By Jared Cohen
Published May 18, 2019
Inauguration day, March 4, 1865, was a miserable day, but nonetheless an extraordinary scene. Abraham Lincoln had won re-election and the Civil War was all but won. His second inaugural address would later be regarded as one of the great speeches of his career, but not before his soon-to-be vice president made a drunken fool of himself.
Proceeding Lincoln, a red-faced Andrew Johnson – sick with typhoid and three brandy glasses deep – entered the Senate chamber around noon, arm in arm with Vice President Hannibal Hamlin, moments away from the most disgraceful and humiliating start to a vice presidency in American history. He ambled to his seat on the dais with the presiding officer, while Hamlin introduced the vice-president-elect – whom he didn’t much like – in a short 250-word speech.
After expressing his gratitude to his colleagues for their kindness during his tenure as vice president, Hamlin suppressed whatever bitterness he felt about having been tossed off the ticket and asked: “Is the vice-president elect now ready to subscribe the oath of office?” The combination of Hamlin’s introduction and Johnson’s speech was supposed to be a matter of minutes; instead, it turned into a 20-minute spectacle.
Andrew Johnson sauntered to the podium, where he began to speak extemporaneously in what seemed like an endless diatribe fueled by drunken bitterness toward everyone. The unusually high temperature in the Senate chamber certainly did little to counter the effects of alcohol flowing to his brain. Fortunately for Johnson, the combination of slurred speech and rustling in the visitors’ gallery made it almost impossible to understand what he was saying.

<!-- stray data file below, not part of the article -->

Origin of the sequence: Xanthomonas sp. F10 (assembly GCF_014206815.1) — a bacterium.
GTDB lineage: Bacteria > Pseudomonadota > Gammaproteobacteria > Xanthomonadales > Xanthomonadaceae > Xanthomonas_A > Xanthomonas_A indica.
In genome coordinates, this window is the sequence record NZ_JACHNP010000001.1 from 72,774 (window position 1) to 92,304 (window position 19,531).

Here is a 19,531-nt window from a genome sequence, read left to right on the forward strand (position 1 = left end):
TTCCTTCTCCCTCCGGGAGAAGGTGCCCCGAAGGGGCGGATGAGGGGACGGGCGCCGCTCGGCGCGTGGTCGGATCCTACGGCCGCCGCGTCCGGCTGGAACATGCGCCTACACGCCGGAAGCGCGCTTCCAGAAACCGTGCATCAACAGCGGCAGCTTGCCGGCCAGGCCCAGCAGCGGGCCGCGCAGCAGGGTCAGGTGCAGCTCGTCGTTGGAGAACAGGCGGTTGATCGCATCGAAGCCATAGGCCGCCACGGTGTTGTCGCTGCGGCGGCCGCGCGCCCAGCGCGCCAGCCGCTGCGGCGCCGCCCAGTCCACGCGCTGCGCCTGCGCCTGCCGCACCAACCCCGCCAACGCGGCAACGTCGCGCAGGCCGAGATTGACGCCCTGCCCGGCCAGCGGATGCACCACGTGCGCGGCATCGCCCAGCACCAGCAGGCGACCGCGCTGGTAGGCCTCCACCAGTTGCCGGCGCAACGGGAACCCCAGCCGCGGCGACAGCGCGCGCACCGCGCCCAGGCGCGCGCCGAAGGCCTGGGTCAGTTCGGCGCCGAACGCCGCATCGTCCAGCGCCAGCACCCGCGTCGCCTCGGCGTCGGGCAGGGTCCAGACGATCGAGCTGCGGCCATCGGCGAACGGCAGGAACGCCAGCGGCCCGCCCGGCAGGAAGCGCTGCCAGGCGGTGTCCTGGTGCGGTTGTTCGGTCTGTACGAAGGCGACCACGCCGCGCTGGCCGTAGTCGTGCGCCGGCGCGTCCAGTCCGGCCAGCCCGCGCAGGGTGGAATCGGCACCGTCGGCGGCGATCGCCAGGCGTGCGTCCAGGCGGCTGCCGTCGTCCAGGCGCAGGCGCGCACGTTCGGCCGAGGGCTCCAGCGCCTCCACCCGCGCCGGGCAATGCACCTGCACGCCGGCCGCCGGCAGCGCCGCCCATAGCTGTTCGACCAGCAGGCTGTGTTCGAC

At perhaps the most important moment in his career, Johnson was overcome with hubris, condescendingly admonishing all who sat before him as not having earned their place through the same hard work that allowed him to ascend. His speech was absurd, declaring that all who stood before him owed their positions to the people. He then turned to publicly shame each member of Lincoln’s cabinet: “I will say to you, Mr. Secretary Seward, and to you, Mr. Secretary Stanton, and to you, Mr. Secretary . . .” At this point, Johnson embarrassingly forgot the name of the secretary of the Navy, paused his speech, and whispered to his friend John Forney, “Who is the Secretary of the Navy?” After being told the name, he continued his harangue, “and to you, Mr. Secretary Welles, I would say, you all derive your power from the people, whose creatures you are!”
Hamlin had seen enough and after 17 excruciating minutes pulled on Johnson’s coattails as both a nudge and gesture for him to stop. Johnson eventually took a moment to pause – presumably to breathe in between tirades – at which point Hamlin hastily administered the oath. Predictably, the oath of office, too, was a disaster. Johnson slapped his hand on the Bible, forcefully held the book up, and proclaimed in the sloppiest of voices, “I kiss this Book in the face of my nation of the United States.” And kiss the book he did. According to Benjamin Butler, the Massachusetts senator who would later lead the impeachment effort against Johnson, he “slobbered the Holy book with a drunken kiss.”
The spectacle wasn’t yet finished. Following the vice presidential oath, it had been tradition for the new vice president to swear in the new senators. Johnson tried to fulfill this duty, but by this time had become so disoriented that he handed the responsibility over to Forney, muttering to the surprised Senate clerk, “Here, you swear them in. You know it better than I do.”